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By Sarah Bush | 02-27-2015 01:00 PM

Stanek: Striving for Consistency in an Uncertain Bond Market

Trying to time interest rates and move duration around is a fool's game, says Baird's Mary Ellen Stanek.

Sarah Bush: Hello, this is Sarah Bush with Morningstar. Today, I'm joined by Mary Ellen Stanek from Baird Funds. Thanks very much, Mary Ellen, for joining us today.

Mary Ellen Stanek: Thanks, Sarah. Great to be here.

Bush: So, we're talking about fixed income today, and I thought we would start with what's been going on in the markets. There's been a lot of speculation about when the Fed is going to raise interest rates. I thought maybe [you could start by talking] a little bit about your outlook right now.

Stanek: In terms of the outlook, we continue to be in a highly unusual environment, coming off of the financial crisis. Now, it's year seven, and there is a lot of uncertainty still. When you look around the world, we are still challenged in the world for economic growth--top-line growth. The U.S. is actually producing some of the strongest growth in the world right now, and inflation remains under control.

So, when we pull it all together, we think the Fed does want to come off their extreme measures--their zero-interest-rate policy--and probably will start moving if they can, if they feel like they've got an opening [to slightly move off the zero-interest-rate policy] that they launched in late '08 and have had in place since. That said, we don't expect a significant rise in interest rates, again, because economic growth is quite muted and inflation remains under control.

Bush: That brings me to an interesting point: You have a view on interest rates, but your funds are run duration-neutral, which is a little bit unusual in this world of unconstrained portfolios. Could you talk a little bit about that philosophy and how you think about duration management?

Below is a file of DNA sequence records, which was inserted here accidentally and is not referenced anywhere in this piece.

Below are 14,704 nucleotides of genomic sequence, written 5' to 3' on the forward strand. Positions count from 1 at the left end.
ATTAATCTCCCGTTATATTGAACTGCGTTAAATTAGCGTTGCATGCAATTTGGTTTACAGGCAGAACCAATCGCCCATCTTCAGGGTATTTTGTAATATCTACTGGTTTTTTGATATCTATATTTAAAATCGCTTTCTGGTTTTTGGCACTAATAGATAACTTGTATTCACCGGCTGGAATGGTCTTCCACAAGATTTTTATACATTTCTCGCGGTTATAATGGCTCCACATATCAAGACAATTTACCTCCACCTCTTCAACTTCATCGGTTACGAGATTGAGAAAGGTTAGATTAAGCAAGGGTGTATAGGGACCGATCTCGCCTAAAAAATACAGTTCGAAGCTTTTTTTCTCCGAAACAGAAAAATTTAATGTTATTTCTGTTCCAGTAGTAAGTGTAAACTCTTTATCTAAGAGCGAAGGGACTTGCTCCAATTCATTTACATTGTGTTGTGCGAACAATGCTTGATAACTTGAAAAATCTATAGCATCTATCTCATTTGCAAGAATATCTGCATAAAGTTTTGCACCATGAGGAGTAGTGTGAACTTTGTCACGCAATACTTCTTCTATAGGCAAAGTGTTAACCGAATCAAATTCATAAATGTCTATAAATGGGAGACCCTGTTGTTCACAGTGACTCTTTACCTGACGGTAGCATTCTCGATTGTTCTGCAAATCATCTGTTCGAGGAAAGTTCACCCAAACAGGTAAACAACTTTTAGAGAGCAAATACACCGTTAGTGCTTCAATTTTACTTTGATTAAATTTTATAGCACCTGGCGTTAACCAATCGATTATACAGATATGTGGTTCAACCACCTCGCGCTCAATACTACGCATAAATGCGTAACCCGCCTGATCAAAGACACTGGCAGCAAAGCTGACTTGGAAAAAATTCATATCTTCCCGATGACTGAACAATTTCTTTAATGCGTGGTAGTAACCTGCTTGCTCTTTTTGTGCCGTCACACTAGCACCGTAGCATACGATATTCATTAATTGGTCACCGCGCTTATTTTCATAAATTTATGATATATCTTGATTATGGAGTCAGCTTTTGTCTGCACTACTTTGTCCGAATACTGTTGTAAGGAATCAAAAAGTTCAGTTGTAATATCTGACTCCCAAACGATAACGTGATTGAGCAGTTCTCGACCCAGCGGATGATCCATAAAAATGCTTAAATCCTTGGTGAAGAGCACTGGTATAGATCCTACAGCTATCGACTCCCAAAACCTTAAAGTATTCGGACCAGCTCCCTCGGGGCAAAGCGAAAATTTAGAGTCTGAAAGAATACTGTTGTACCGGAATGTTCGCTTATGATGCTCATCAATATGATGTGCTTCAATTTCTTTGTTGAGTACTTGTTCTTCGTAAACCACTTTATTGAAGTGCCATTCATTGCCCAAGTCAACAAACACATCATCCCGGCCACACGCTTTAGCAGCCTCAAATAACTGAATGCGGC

Stanek: Sure. Duration is just a very quick, precise measure of a portfolio's interest-rate sensitivity as interest rates change. Our approach is that we call ourselves structured fixed-income managers--and what do we mean by that? There are elements that are similar to an index or a passive strategy where we stay right at home, duration-neutral to the fund's benchmark in terms of interest-rate sensitivity.

The active part of what we do is that we're very opinionated about yield-curve positioning, sector allocation, and individual security selection of the portfolio relative to the benchmark while staying duration-neutral. And that's how we try to hit a lot of singles--once in a while, a double. We'll take a walk if we get it or a bunt if we get it. But we want to strive for a lot of consistency. Investors own bonds to lower overall volatility. They want to smoother ride. So, we look to have strategies that perform in a very consistent way. Trying to time interest rates and move duration around as a lot of active managers do, we think, is a fool's game. It's very tough to get those decisions correct in a consistent manner.

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